Sucralose makes low-calorie versions of a wide variety of products possible, including soft drinks, ice cream, dairy products and baked goods. One of the unique attributes of sucralose is that it can be used virtually like sugar without losing any of its sugar-like sweetness, even in applications that require prolonged exposure to high temperatures. Thus, products made with sucralose maintain their sweetness during cooking and baking, and in storage for long periods. In the United States, the FDA has granted approval for the use of sucralose in 15 food and beverage categories:

Baked goods and baking mixes
Beverages and beverage bases
Chewing gum
Coffee and tea
Confections and frostings
Dairy products analogs
Fats and oils (salad dressings)
Frozen dairy desserts and mixes
Fruit and water ices
Gelatins, puddings and fillings
Jams and jellies
Milk products
Processed fruits and fruit juices
Sugar substitutes
Sweet sauces, toppings and syrups
Do products sweetened with sucralose carry any warning labels or information statements?
No. The regulatory agencies and scientific review bodies that have endorsed the safety of sucralose have not required any warning information to be placed on the labels of products sweetened with sucralose. Does sucralose provide calories?Sucralose itself has no calories. When it is used to sweeten foods or beverages, it adds no calories. However, products made with sucralose sometimes do contain calories from other sources, such as carbohydrates, proteins and fat. How is sucralose handled by the body?Although sucralose is made from sugar, the body does not recognize it as sugar or another carbohydrate. The sucralose molecule passes through the body unchanged, is not metabolized, and is eliminated after consumption.

Is the chlorine in sucralose potentially harmful?

No. Chlorine, in the form of chloride, is a safe and natural element present in many of the foods and beverages that we eat and drink every day. It is in most natural water supplies, and is also found in lettuce, tomatoes, mushrooms, melons, peanut butter and table salt. In the case of sucralose, the addition of chlorine to the sucralose molecule is what makes sucralose free of calories. Chlorine renders the sucralose molecule chemically and biologically inert so that sucralose passes through the body without being metabolized and is eliminated after consumption.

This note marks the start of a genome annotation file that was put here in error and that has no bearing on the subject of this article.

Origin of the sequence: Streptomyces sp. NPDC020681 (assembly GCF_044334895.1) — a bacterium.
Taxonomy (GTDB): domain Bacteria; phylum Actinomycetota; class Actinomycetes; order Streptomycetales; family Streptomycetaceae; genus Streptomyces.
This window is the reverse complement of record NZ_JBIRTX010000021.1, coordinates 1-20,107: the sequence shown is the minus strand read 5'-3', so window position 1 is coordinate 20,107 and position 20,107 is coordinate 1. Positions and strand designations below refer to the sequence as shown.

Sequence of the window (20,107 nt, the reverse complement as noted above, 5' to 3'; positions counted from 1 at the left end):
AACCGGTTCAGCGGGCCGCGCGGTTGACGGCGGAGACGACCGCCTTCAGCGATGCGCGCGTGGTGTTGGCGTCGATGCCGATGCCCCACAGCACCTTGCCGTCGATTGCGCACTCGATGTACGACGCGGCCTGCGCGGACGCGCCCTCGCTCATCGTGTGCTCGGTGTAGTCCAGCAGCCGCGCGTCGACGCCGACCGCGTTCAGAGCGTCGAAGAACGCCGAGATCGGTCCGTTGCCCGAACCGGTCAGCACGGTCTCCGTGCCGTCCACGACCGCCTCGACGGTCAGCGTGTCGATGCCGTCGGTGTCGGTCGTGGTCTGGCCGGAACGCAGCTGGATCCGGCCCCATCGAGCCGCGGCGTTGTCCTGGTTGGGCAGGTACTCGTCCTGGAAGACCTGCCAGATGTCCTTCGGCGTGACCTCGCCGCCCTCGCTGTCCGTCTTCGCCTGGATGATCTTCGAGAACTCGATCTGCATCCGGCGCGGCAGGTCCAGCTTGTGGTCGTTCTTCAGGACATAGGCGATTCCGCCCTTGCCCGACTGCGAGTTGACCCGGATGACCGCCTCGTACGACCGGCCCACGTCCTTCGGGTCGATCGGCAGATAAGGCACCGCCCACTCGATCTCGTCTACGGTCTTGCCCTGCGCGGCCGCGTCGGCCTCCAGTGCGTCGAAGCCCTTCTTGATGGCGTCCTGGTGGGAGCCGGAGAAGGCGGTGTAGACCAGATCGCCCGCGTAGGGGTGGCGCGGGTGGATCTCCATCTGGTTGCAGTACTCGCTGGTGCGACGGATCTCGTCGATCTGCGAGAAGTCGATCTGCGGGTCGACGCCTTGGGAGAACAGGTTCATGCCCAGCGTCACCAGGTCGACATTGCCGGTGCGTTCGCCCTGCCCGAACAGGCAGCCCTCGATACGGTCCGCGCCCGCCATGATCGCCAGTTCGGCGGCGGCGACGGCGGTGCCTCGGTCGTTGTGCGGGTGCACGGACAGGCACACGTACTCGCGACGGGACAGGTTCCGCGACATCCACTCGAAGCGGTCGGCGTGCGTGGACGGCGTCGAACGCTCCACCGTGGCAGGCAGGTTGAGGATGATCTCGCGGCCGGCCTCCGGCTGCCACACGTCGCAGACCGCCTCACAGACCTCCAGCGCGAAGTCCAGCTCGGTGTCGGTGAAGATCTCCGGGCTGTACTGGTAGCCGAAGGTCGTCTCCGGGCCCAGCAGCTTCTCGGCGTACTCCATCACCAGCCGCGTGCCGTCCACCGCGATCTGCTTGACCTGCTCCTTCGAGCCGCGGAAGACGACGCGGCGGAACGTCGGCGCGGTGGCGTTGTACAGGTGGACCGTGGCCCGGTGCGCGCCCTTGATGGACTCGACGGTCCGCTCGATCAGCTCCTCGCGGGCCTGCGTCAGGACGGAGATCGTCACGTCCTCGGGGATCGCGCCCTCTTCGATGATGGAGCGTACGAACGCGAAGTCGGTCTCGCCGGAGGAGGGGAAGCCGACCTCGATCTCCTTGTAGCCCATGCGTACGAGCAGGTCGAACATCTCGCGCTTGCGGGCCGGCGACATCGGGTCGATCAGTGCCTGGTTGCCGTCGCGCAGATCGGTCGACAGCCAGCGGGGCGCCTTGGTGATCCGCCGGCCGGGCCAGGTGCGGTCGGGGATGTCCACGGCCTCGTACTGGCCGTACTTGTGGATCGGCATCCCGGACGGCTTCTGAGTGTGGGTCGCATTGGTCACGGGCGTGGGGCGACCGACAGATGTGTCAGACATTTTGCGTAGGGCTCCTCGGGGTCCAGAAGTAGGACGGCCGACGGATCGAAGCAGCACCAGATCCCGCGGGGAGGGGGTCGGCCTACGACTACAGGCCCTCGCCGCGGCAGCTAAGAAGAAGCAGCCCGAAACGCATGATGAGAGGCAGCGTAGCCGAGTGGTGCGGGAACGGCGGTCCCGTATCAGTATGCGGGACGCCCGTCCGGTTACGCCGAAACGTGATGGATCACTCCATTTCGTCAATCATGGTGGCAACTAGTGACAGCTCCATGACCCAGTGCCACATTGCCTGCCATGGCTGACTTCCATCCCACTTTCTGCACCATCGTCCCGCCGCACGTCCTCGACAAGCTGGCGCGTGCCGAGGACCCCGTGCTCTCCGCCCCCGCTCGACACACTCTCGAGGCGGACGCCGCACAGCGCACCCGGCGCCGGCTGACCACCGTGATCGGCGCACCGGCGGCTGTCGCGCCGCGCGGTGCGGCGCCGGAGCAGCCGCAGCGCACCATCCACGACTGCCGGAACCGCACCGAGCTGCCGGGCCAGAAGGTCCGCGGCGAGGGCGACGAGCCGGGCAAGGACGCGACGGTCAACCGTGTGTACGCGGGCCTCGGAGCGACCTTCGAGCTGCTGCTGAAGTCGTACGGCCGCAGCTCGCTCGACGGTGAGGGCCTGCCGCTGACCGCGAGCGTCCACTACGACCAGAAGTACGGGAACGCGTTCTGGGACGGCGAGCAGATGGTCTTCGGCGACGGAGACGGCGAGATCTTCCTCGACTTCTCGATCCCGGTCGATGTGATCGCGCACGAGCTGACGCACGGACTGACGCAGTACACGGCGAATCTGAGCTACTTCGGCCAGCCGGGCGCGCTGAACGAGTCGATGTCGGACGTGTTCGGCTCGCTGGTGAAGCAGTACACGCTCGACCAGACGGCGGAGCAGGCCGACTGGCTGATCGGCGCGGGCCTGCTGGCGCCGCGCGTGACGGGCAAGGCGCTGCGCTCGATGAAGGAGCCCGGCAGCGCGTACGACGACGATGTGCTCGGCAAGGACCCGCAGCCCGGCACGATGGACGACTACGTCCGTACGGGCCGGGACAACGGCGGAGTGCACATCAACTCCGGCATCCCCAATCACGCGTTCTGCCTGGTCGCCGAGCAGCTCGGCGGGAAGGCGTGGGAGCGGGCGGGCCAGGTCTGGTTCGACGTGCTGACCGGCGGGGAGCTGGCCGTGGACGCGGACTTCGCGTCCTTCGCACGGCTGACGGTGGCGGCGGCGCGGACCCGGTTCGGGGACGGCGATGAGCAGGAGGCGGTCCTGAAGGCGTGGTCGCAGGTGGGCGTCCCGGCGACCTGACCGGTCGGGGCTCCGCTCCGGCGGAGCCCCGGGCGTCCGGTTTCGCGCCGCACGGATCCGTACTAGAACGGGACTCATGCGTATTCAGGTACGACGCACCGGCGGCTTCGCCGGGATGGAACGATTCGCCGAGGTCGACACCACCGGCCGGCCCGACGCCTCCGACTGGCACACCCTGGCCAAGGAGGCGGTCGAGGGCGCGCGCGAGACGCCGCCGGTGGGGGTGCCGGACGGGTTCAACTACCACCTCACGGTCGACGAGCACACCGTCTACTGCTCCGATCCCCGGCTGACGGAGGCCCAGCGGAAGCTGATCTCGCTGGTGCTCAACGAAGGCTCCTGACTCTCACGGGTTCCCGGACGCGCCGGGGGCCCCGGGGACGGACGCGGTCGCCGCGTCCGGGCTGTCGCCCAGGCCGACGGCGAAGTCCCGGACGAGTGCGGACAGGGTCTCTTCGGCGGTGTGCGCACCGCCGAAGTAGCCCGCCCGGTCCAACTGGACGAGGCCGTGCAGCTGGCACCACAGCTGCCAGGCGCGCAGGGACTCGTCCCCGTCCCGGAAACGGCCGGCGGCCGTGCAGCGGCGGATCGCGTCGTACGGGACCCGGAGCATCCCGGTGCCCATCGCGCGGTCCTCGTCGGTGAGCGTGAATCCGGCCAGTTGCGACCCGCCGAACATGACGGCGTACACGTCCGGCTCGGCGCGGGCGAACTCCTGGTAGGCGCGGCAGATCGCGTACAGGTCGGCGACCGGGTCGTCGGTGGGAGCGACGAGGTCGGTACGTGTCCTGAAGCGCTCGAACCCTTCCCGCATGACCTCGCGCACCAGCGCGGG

Products sweetened with sucralose provide good-tasting, lower-calorie alternatives...

How much sucralose may people safely consume?

Studies have shown that the amount of sucralose which might be consumed by individuals, even if consumed every day throughout a person╣s lifetime, would still be considered safe by a wide margin by U.S. and international health authorities.

The Acceptable Daily Intake (ADI) for sucralose, established by the U.S. Food and Drug Administration, is 5 mg/kg of body weight per day.

Can people with diabetes use sucralose?

Numerous studies have shown that sucralose can be safely consumed by people with diabetes. Sucralose is not recognized by the body as sugar or as a carbohydrate. It is not metabolized by the body for energy and does not affect blood glucose levels. Sucralose has no effect on blood glucose utilization, carbohydrate metabolism or insulin production. Products sweetened with sucralose provide good-tasting, lower-calorie alternatives for people with diabetes who are interested in reducing their caloric or sugar intake. As with any nutritional concerns, people with diabetes should consult their doctor or diabetes healthcare professional for advice on an individualized dietary plan.

Can pregnant and breastfeeding women consume sucralose?

Sucralose can be used by everyone, including pregnant women and breastfeeding mothers. Although sucralose may be used as part of a healthy pre- and post-natal diet, women who are pregnant or breastfeeding should talk to their doctor or nutritionist about foods to eat to support their health, and their baby╣s health, during these special times.

Is sucralose safe for children?

Foods and beverages sweetened with sucralose are not hazardous to a young person╣s health. One should note, however, that foods made with low-calorie sweeteners are not normally a recommended part of a child╣s diet, since energy from carbohydrates is important to a growing child╣s body.

What is the role of sucralose in a healthy diet?

Sucralose may be used as part of a healthy diet which includes a variety of nutritious foods in moderate portions. Because sucralose offers the sweet taste of sugar without the calories and is ideal for cooking and baking, it helps meet consumer demand for good-tasting foods and beverages without the calories of sugar.